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Sir Thomas Tryout
By H. P. Lovecraft

Died Nov. 15, 1921

To the venerable cat of a quaint gentleman in His Majesty’s Province of ye Massachusetts-Bay, who publishes an amateur magazine call’d The Tryout.

The autumn hearth is strangely cold
     Despite the leaping flame,
And all the cheer that shone of old
     Seems lessen’d, dull’d, and tame.

For on the rug where lately doz’d
     A small and furry form,
An empty space is now disclos’d,
     That no mere blaze can warm.

The frosty plain and woodland walk
     In equal sadness sigh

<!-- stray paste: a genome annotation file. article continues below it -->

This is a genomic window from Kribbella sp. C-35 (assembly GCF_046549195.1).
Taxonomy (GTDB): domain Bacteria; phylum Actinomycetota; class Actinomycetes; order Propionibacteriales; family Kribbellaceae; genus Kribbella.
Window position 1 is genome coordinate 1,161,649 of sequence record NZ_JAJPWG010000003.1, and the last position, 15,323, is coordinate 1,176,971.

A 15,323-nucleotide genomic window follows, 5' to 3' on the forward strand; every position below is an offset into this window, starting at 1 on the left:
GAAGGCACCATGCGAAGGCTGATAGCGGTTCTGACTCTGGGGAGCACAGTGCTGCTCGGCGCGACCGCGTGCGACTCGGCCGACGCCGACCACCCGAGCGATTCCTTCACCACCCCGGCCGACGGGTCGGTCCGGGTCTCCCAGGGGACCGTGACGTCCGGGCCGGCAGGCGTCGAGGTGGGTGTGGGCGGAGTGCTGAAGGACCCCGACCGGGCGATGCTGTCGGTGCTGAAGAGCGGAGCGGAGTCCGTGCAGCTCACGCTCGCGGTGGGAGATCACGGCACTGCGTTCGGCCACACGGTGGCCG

For one who may no longer stalk
     With sylvan hunter’s eye.

And if as olden Grecians tell,
     Amidst the thickets deep
A host of fauns and dryads dwell,
     I know that they must weep.

Must weep when autumn twilight brings
     Its mem’ries quaint to view,
Of all the little playful things
     That TOM was wont to do.

So tho’ the busy world may pass
     With ne’er a tearful sign
The tiny mound of struggling grass
     Beneath the garden vine,

There’s many an eye that fills tonight,
     And many a pensive strain
That sounds for him who stole from sight
     In the November rain.

No sage can trace his soul’s advance,
     Or say it lives at all,
For Death against our curious glance
     Has rear’d a mighty wall.

Yet tender Fancy fain would stray
     To fair Hesperian bow’rs,
Where TOM may always purr and play
     Amidst the sun and flow’rs.
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